Legal Practice · Uncategorized · Work Life Balance

Stress and the New Lawyer

When you start a new job as an attorney it’s super exciting. Not only are you working at a job that likely pays more than what you’re used to; you are also working as an attorney–hello?! a major goal you’ve accomplished. It’s normal to be excited. But it seems that soon enough that excitement fades and it turns into stress. Yes, you’re being paid more but you’ve got student loans. Yes, you get to be an attorney, but maybe it’s not exactly how you envisioned; plus you’re working hard cases, long hours, in possibly tough atmospheres. How do we handle the realities of the day to day mental stresses?

IMG_3879

The first step is admitting when things are starting to feel tight. One of the major problems with this industry is that we’re suppose to all be a hard ass and stoic all the time. That’s the standard right? Someone who’s not phased by any deadline, sad story, angry client etc. they just get the job done. While that would work if we weren’t human, the truth is stressors will affect you. And so it’s important that you don’t believe the hype that we should be emotionless to our environment because that is a lie. As an industry we are stressed, depressed, and often cope in unhealthy ways.  Those would not be the stats if being a lawyer was mentally easy.
Of course I don’t mean that we’ll all undergo a form of depression or addiction, but what I mean is that the risk is high because the stress is abundant and in most places were taught to ignore the stress to our own detriment. For your own mental health, it’s better to create a path for yourself that allows you to acknowledge your mental health even in spite of your environment telling you that mental health isn’t important or worse that “real” lawyers don’t focus on those things.
Here’s what worked for me:

One. Acknowledge. Yes the first step is admitting there’s a problem. I’m being glib, but for a while (over two years?) I kept telling myself that none of the horrible, violent, sad, graphic stories I read about my clients affected me. So what if I was eating my emotions or started to have weird physical reactions? I just couldn’t admit that I was going through victorious trauma because I felt there was a standard I had to abide by–one that made self-care seem like it was for people who weren’t cut out to be lawyers. And above all I wanted to be a badass lawyer. But then one day, I read yet another horrifying case and it clicked that, “oh yeah actually I am human and need to take care of myself mentally.” I started approaching cases in a more nuanced way so that I could get the info I needed without having to focus constantly on all the gory details.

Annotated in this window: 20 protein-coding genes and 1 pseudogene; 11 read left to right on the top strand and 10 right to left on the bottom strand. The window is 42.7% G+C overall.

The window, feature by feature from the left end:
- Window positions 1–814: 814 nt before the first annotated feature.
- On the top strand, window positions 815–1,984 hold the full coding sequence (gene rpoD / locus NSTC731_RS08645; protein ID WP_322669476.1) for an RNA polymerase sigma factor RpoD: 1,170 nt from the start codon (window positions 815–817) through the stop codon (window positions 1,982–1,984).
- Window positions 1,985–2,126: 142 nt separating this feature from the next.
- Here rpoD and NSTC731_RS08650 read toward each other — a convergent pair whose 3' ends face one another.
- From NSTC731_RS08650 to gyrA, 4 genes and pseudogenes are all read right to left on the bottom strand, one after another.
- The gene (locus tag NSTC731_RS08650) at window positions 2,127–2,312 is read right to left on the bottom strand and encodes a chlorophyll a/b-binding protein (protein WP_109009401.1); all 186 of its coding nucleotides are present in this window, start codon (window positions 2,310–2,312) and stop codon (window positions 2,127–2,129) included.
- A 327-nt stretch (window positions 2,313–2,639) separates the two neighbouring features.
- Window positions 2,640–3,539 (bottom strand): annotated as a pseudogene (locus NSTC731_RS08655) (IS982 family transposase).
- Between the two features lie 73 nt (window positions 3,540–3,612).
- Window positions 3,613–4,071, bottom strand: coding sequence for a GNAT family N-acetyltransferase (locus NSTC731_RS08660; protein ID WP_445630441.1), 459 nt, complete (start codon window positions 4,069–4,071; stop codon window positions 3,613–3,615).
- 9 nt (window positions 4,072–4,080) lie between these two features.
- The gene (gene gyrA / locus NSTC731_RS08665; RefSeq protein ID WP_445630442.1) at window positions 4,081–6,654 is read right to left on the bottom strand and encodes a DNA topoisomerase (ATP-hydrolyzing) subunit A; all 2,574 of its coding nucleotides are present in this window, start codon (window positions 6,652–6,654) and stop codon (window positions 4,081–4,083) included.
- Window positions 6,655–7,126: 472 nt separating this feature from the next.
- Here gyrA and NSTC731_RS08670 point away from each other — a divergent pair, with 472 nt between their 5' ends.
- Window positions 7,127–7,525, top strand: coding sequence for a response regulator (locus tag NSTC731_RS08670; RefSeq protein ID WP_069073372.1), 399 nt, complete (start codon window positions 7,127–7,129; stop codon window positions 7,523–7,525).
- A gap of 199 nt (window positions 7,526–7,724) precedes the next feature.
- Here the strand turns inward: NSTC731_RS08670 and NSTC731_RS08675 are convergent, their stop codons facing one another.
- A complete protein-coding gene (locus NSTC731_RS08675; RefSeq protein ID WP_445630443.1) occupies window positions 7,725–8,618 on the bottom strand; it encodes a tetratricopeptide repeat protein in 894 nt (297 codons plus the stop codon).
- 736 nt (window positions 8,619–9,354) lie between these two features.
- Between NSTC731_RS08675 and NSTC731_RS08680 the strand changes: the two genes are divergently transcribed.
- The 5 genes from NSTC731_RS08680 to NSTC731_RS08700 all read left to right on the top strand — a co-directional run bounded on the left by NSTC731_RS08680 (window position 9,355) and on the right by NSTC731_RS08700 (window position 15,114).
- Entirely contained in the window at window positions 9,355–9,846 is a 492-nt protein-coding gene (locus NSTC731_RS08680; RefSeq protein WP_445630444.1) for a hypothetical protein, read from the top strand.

Two. Support. Not surprisingly, stress does not just come from clients, many times it comes from colleagues and supervisors. Imagine that. Learning to deal with people that rub you the wrong way and handling them diplomatically (and is some cases those people are higher-ups) is a necessary part of the job. But it can be mentally exhausting to have to deal with coworkers’ bull, you know? It’s so helpful to reach out to other coworkers so that you build a small support system of people that understand exactly what you’re going through, and to go to them and say, hey this just happened to get support and confirmation from that that what you’re going through is weird/frustrating/outrageous. Because sometimes all you need to help alleviate the stress is to have someone else confirm that your reaction and experience is valid.

Three. Action. Ok so we acknowledge stress at work and have a base of support while in the office–the next step is to actually be cognizant of your mental health and do something to support it. It is so easy to put yourself last in priorities. Work needs to get done, family obligations, friends, the list goes on–but your goal should be to give yourself at least an hour of time to realign and relax. That hour will look different for everyone–maybe it’s an hour of vigorous exercise, an extra hour of sleep, or of doing nothing–whatever you need. The point is to commit to your time and to reassess every once in a while. For me, I started doing yoga. Not very consistently–I average like 4 times a month. But having that time to relax and stretch out all the kinks and tightness from the week makes a difference.

Again it’s so easy to be overcome by the myth of being a lawyer. That we should have a tough, take no prisoners, intimidating bravado all that time in which nothing fazes us. It may be true way of being for some lawyers but like Hov said: men lie, women lie, numbers don’t. If this way of lawyering truly worked out for us mentally then so many of our fellow colleagues wouldn’t suffer like they do. Don’t be fooled. Take care of yourself.

One thought on “Stress and the New Lawyer

Leave a Reply

Your email address will not be published. Required fields are marked *